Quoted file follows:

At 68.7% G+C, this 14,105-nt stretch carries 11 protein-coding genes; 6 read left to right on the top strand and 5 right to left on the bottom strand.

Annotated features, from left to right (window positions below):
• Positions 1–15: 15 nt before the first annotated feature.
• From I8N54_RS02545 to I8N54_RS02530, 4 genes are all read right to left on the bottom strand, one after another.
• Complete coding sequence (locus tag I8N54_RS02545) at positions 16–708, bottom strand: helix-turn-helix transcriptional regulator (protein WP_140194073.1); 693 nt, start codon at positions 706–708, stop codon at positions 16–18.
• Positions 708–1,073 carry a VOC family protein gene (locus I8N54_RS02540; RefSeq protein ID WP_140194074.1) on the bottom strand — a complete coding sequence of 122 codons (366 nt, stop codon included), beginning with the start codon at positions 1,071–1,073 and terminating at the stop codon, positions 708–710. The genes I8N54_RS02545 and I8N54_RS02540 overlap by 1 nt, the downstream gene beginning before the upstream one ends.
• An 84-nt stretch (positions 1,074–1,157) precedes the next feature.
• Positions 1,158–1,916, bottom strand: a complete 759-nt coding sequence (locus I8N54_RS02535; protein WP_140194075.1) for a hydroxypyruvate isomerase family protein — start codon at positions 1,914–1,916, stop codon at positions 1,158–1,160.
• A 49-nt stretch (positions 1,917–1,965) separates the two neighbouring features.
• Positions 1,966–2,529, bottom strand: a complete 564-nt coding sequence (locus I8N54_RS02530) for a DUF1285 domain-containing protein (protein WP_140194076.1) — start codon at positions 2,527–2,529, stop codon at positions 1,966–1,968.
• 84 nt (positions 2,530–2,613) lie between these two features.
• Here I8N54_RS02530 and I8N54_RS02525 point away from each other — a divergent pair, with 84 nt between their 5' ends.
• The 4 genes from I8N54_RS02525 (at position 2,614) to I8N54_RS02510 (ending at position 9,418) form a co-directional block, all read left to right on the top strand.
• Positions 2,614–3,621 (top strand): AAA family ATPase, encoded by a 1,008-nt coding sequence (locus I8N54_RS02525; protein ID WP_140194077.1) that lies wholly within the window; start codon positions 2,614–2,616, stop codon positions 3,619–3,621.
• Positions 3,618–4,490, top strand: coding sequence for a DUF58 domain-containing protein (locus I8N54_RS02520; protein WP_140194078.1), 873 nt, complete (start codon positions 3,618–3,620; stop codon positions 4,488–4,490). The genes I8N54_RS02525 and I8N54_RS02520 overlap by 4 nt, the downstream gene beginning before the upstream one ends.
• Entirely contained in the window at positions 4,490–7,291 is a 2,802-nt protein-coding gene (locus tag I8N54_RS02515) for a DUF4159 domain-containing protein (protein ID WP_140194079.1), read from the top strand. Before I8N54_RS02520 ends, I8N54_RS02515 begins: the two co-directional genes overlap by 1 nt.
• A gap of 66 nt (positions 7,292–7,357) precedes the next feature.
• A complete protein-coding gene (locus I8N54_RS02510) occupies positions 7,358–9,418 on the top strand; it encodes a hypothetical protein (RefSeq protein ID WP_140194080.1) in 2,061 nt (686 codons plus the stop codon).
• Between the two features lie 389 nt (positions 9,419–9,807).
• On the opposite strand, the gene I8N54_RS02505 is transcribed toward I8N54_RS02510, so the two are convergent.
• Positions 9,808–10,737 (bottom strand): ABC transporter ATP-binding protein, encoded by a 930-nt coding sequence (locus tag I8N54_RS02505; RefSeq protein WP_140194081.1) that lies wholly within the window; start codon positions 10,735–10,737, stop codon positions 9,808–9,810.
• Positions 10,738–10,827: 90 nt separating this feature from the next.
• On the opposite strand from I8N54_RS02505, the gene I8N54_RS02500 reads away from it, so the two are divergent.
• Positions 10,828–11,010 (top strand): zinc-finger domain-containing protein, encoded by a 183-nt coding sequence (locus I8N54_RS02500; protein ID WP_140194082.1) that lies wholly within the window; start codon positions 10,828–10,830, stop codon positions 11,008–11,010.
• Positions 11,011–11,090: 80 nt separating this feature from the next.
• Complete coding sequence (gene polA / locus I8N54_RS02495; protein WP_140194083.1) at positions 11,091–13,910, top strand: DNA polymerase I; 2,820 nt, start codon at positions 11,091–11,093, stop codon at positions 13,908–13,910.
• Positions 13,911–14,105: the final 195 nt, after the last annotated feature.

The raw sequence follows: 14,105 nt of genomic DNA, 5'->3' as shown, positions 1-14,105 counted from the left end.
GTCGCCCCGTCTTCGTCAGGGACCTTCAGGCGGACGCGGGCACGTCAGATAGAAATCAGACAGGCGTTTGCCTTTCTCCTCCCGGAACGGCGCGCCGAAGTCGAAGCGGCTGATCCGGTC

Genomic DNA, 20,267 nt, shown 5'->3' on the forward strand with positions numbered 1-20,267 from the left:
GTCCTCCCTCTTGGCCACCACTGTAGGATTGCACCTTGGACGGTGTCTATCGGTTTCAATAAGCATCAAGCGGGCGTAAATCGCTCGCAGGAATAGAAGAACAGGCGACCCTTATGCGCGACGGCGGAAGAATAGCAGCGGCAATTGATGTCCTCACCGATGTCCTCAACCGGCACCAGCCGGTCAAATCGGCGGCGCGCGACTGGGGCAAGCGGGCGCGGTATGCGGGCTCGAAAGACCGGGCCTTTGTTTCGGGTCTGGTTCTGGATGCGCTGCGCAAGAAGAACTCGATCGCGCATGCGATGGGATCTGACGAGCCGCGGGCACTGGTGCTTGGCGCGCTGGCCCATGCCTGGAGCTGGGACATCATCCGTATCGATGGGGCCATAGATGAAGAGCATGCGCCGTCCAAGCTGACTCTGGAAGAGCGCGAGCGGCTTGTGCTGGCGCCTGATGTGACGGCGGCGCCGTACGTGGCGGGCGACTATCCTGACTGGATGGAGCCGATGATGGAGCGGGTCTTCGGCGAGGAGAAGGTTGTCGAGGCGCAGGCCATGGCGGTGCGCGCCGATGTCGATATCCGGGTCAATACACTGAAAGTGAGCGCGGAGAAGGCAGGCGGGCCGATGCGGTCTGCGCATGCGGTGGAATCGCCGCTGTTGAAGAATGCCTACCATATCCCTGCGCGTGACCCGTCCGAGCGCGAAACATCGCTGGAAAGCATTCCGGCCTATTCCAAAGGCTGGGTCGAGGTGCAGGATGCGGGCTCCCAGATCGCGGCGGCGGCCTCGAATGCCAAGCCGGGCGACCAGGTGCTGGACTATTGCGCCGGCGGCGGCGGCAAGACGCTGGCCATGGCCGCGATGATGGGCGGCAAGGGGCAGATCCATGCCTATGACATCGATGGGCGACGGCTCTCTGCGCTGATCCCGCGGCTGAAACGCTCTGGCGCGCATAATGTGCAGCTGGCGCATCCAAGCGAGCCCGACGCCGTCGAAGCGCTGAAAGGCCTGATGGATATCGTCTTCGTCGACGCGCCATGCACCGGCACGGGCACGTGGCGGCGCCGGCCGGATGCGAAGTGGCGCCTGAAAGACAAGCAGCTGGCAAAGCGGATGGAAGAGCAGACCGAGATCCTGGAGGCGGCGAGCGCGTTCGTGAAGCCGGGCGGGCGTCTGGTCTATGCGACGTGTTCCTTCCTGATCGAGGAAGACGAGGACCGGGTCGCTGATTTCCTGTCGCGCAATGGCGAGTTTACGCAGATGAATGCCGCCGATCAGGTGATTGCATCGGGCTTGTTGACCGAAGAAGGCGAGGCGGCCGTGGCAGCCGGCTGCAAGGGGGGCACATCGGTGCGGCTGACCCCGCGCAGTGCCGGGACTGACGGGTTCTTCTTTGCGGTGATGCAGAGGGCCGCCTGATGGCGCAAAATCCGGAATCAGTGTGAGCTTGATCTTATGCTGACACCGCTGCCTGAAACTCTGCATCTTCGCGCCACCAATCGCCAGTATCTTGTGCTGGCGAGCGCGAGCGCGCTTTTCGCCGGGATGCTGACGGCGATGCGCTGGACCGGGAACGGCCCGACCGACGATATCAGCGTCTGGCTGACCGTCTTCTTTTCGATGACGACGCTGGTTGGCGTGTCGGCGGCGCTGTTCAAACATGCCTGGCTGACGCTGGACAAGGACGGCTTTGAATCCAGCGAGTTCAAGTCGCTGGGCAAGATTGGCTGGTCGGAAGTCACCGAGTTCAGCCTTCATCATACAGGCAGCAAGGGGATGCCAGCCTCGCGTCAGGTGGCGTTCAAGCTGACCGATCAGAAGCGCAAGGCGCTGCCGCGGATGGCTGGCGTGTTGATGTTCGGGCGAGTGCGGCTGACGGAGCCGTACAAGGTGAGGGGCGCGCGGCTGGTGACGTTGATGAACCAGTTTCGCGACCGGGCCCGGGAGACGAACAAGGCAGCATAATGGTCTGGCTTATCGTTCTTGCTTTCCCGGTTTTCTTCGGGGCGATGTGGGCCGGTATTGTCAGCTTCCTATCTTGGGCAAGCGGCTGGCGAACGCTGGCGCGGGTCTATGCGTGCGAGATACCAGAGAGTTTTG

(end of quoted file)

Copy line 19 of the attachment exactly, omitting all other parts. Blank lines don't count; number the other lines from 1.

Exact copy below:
• Between the two features lie 389 nt (positions 9,419–9,807).